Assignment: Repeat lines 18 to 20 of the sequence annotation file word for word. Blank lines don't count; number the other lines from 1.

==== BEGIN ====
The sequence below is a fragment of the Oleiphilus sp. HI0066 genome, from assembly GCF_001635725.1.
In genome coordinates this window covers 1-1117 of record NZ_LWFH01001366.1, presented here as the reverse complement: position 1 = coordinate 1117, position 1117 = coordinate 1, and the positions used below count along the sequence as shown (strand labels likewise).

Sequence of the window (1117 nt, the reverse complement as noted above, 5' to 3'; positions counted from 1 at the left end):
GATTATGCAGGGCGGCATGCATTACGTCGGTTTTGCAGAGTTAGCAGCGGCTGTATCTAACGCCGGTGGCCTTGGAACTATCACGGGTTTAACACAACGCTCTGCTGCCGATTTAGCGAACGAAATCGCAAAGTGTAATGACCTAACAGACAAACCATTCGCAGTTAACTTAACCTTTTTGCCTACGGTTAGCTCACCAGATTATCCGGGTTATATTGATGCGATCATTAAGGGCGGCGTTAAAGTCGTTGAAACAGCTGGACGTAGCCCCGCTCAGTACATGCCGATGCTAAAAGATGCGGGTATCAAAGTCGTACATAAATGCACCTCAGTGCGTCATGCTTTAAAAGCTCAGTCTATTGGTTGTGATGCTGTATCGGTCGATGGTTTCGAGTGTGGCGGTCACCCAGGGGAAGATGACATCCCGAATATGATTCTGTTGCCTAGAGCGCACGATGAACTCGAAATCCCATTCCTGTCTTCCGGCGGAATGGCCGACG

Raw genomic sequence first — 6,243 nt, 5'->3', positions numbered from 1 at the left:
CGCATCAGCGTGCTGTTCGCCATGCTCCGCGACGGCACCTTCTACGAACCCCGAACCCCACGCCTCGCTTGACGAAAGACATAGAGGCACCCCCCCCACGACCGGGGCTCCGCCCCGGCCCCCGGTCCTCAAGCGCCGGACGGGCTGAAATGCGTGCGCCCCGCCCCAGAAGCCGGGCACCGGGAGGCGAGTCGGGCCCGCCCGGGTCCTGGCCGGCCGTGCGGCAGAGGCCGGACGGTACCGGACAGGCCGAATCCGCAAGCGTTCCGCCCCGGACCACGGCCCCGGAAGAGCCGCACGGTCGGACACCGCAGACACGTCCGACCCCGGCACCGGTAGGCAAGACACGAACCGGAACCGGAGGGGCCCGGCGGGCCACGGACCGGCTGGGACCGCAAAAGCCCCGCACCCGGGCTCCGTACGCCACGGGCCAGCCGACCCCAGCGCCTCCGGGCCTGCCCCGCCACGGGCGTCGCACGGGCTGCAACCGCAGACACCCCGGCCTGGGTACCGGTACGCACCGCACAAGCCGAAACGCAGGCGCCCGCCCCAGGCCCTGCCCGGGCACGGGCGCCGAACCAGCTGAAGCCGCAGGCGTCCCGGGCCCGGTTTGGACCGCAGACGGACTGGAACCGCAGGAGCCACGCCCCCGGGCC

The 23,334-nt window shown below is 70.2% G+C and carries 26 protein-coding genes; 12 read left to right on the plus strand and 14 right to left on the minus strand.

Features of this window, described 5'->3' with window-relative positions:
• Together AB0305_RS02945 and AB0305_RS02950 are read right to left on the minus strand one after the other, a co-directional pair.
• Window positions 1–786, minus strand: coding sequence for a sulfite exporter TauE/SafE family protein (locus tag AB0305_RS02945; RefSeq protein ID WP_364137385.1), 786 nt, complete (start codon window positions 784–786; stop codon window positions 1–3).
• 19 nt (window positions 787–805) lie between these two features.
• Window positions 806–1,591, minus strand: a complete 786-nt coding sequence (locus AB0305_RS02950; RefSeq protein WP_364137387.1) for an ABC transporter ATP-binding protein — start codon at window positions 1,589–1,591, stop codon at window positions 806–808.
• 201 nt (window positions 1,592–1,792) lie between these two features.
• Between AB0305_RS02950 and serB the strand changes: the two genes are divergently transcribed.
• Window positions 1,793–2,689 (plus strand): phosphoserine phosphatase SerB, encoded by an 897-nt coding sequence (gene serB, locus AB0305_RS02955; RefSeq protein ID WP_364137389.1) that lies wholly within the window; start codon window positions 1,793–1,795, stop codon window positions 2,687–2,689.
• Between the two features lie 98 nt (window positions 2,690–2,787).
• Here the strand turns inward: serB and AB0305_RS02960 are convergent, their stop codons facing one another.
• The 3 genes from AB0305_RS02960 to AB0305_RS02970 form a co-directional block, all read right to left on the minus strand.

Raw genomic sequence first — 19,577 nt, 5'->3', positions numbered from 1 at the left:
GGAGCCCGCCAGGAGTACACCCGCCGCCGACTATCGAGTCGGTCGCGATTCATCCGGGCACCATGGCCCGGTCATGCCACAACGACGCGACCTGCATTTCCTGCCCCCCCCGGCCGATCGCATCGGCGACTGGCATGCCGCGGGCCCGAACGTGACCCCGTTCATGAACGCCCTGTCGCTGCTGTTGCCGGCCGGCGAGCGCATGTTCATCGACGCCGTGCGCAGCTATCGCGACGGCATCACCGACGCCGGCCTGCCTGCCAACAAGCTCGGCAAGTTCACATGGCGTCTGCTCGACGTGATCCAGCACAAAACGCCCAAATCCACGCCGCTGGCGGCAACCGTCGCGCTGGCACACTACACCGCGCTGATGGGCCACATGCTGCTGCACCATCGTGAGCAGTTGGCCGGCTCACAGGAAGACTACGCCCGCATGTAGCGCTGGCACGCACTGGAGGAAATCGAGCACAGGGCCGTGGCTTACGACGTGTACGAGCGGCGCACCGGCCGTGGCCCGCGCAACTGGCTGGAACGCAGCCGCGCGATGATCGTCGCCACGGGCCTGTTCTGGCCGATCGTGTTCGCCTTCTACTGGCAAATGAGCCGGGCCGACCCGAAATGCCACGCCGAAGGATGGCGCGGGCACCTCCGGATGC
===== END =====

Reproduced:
• The 3 genes from AB0305_RS02960 to AB0305_RS02970 form a co-directional block, all read right to left on the minus strand.

Raw genomic sequence first — 19,577 nt, 5'->3', positions numbered from 1 at the left:
GGAGCCCGCCAGGAGTACACCCGCCGCCGACTATCGAGTCGGTCGCGATTCATCCGGGCACCATGGCCCGGTCATGCCACAACGACGCGACCTGCATTTCCTGCCCCCCCCGGCCGATCGCATCGGCGACTGGCATGCCGCGGGCCCGAACGTGACCCCGTTCATGAACGCCCTGTCGCTGCTGTTGCCGGCCGGCGAGCGCATGTTCATCGACGCCGTGCGCAGCTATCGCGACGGCATCACCGACGCCGGCCTGCCTGCCAACAAGCTCGGCAAGTTCACATGGCGTCTGCTCGACGTGATCCAGCACAAAACGCCCAAATCCACGCCGCTGGCGGCAACCGTCGCGCTGGCACACTACACCGCGCTGATGGGCCACATGCTGCTGCACCATCGTGAGCAGTTGGCCGGCTCACAGGAAGACTACGCCCGCATGTAGCGCTGGCACGCACTGGAGGAAATCGAGCACAGGGCCGTGGCTTACGACGTGTACGAGCGGCGCACCGGCCGTGGCCCGCGCAACTGGCTGGAACGCAGCCGCGCGATGATCGTCGCCACGGGCCTGTTCTGGCCGATCGTGTTCGCCTTCTACTGGCAAATGAGCCGGGCCGACCCGAAATGCCACGCCGAAGGATGGCGCGGGCACCTCCGGATGC